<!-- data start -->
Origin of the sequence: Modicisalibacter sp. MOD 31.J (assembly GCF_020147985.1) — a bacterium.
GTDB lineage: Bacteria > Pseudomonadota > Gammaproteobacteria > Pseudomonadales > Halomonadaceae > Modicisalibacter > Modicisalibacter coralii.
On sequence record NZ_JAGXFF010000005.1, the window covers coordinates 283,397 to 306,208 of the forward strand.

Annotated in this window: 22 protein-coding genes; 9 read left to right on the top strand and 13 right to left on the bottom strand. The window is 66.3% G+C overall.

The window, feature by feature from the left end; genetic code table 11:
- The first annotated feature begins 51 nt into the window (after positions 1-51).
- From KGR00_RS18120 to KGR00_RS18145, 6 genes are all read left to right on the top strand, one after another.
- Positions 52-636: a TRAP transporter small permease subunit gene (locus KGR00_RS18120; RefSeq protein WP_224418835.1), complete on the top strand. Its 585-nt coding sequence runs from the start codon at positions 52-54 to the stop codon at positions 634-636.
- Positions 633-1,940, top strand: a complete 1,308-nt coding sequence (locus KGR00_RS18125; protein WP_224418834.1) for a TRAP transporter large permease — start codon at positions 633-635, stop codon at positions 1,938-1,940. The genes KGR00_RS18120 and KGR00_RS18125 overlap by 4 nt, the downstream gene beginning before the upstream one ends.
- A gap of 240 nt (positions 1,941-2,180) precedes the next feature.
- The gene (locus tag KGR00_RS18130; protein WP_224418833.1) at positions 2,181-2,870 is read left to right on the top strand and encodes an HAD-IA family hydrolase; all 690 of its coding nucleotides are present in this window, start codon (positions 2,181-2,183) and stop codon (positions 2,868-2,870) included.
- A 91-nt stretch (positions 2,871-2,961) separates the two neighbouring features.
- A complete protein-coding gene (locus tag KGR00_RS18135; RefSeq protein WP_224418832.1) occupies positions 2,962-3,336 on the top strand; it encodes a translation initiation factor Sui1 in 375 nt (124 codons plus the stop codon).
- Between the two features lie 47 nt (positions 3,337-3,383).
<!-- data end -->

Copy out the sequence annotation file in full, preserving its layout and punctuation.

Origin of the sequence: Modicisalibacter sp. MOD 31.J (assembly GCF_020147985.1) — a bacterium.
GTDB lineage: Bacteria > Pseudomonadota > Gammaproteobacteria > Pseudomonadales > Halomonadaceae > Modicisalibacter > Modicisalibacter coralii.
On sequence record NZ_JAGXFF010000005.1, the window covers coordinates 283,397 to 306,208 of the forward strand.

Annotated in this window: 22 protein-coding genes; 9 read left to right on the top strand and 13 right to left on the bottom strand. The window is 66.3% G+C overall.

The window, feature by feature from the left end; genetic code table 11:
- The first annotated feature begins 51 nt into the window (after positions 1-51).
- From KGR00_RS18120 to KGR00_RS18145, 6 genes are all read left to right on the top strand, one after another.
- Positions 52-636: a TRAP transporter small permease subunit gene (locus KGR00_RS18120; RefSeq protein WP_224418835.1), complete on the top strand. Its 585-nt coding sequence runs from the start codon at positions 52-54 to the stop codon at positions 634-636.
- Positions 633-1,940, top strand: a complete 1,308-nt coding sequence (locus KGR00_RS18125; protein WP_224418834.1) for a TRAP transporter large permease — start codon at positions 633-635, stop codon at positions 1,938-1,940. The genes KGR00_RS18120 and KGR00_RS18125 overlap by 4 nt, the downstream gene beginning before the upstream one ends.
- A gap of 240 nt (positions 1,941-2,180) precedes the next feature.
- The gene (locus tag KGR00_RS18130; protein WP_224418833.1) at positions 2,181-2,870 is read left to right on the top strand and encodes an HAD-IA family hydrolase; all 690 of its coding nucleotides are present in this window, start codon (positions 2,181-2,183) and stop codon (positions 2,868-2,870) included.
- A 91-nt stretch (positions 2,871-2,961) separates the two neighbouring features.
- A complete protein-coding gene (locus tag KGR00_RS18135; RefSeq protein WP_224418832.1) occupies positions 2,962-3,336 on the top strand; it encodes a translation initiation factor Sui1 in 375 nt (124 codons plus the stop codon).
- Between the two features lie 47 nt (positions 3,337-3,383).